Keller nurse practitioner fired by CVS for pro-life religious beliefs
Robyn Strader made her beliefs clear when she was hired, and CVS welcomed her throughout her employment. However, in August last year, CVS told her that the company would no longer honor her religious accommodation and that if she did not, her employment would be terminated. She was fired on October 31.
“Robyn’s story is so much bigger. She is an example of what is happening to thousands of people in the medical profession across the country,” said attorney Christine Pratt of First Liberty, the law firm of the First Amendment representing Strader.
“We are seeing, nationwide, an assumption from the medical community that religious people have to write certain prescriptions and pay for certain vaccines. They want to disqualify you and expel you if you disagree on certain issues. It’s blatantly un-American,” she said.
Strader contacted the company three times by letter requesting an accommodation based on his religious beliefs, Pratt said.
CVS claimed that she never requested religious accommodation. “Frankly, it’s ridiculous to say that she never properly applied for housing,” Pratt said. Strader sent letters on August 30, September 24, and a demand letter from First Liberty to CVS’s general counsel on October 20.
CVS also claimed that Strader’s request for accommodation would impose undue hardship on them.
In the past, Strader referred patients to the other CVS nurse practitioner for the prescription or sent them to the CVS Minute Clinic two miles down the road.
In a statement emailed to The Texan, CVS spokesman Mike DeAngelis said, “While we are unable to comment on a specific complaint filed with the EEOC, we have a well-defined process in place for employees to request and to obtain a reasonable accommodation because of their religious beliefs, which in some cases may be an exemption from exercising certain professional functions. However, it is not possible to grant an accommodation that exempts an employee from performing the essential functions of his or her job.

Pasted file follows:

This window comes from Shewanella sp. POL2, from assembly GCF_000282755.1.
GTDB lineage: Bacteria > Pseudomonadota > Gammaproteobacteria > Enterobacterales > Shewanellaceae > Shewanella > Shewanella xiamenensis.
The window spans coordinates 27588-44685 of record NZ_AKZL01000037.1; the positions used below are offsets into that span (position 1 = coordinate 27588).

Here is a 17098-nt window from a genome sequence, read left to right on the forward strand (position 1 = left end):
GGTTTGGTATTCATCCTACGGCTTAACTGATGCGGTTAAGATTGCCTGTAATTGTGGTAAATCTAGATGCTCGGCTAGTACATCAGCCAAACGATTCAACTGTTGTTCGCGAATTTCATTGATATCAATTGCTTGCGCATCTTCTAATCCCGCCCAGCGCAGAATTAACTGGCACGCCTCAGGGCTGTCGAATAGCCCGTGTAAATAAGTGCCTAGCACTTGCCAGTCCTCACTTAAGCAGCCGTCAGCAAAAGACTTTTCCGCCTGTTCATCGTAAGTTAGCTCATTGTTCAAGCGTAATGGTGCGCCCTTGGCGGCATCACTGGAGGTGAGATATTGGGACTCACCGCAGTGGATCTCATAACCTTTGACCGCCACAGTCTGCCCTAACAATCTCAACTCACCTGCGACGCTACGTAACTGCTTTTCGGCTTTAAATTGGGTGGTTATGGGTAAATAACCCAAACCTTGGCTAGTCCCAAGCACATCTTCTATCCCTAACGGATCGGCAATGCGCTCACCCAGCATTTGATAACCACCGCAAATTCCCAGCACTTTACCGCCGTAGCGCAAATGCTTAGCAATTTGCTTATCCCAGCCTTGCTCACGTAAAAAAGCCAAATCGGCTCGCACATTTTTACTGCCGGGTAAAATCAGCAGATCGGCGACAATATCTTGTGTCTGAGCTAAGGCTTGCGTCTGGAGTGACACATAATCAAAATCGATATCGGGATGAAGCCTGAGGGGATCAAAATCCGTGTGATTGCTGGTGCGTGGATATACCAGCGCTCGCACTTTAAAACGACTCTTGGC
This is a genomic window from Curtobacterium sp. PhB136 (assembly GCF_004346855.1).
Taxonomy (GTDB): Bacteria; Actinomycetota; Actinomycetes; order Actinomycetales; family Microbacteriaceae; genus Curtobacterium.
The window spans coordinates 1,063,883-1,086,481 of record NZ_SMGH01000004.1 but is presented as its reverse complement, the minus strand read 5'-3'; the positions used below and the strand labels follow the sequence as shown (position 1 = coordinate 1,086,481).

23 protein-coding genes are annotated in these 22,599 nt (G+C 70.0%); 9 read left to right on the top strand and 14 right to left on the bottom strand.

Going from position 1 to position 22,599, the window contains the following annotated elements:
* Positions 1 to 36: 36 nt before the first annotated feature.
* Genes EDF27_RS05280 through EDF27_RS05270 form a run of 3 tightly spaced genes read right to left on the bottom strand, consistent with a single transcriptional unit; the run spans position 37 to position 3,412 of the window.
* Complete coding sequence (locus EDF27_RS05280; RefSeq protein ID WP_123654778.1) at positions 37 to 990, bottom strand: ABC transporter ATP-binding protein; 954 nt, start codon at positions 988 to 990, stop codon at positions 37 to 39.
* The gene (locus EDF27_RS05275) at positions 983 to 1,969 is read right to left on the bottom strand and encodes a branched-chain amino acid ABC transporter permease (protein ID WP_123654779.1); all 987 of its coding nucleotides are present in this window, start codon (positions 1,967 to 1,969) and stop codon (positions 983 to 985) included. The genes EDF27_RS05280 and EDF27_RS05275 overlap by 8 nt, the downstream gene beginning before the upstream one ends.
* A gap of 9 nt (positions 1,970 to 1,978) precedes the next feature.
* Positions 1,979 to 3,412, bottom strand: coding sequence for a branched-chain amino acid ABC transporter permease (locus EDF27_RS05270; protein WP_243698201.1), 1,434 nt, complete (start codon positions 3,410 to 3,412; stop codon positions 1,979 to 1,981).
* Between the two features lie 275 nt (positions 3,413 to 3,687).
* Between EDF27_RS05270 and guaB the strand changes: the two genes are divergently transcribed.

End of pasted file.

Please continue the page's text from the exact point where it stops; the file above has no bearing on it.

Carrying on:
“Educating and treating patients about sexual health issues – including pregnancy prevention, prevention of sexually transmitted infections, and safer sex practices – have become core functions of the work of our providers and nurses. We cannot grant exemptions from these essential MinuteClinic functions,” DeAngelis continued.
According to Pratt, there were never any issues with Stader’s job performance or employment.
“Robyn is a wonderful, caring, compassionate and intelligent nurse practitioner. CVS fired her at a time when we need nurse practitioners like Robyn,” Pratt said.
Additionally, according to Pratt, Strader’s manager attempted to “inappropriately pressure her” into compromising her beliefs and made derogatory remarks.
According to his religious beliefs, Strader cannot prescribe drugs that can prevent the implantation of an embryo, induce an abortion or contribute to infertility. She thinks prescription contraceptives do all of the above.
Title VII is the federal law protecting Americans against religious discrimination in the workplace. It requires employers to engage with the employee to find an accommodation. Pratt said CVS never did.
The EEOC will investigate the complaint. If it finds that there has been religious discrimination, the EEOC will advise the employer to address the issue, Pratt said. However, if the employer refuses, the EEOC may take legal action or may issue a letter of right to sue to the employee.
Strader will request a letter of right to proceed as authorized if the investigation is not completed within 180 days, Pratt said.
“This is bad for the American people. There is no reason to prevent practitioners from living their call to administer healing,” Pratt emphasized.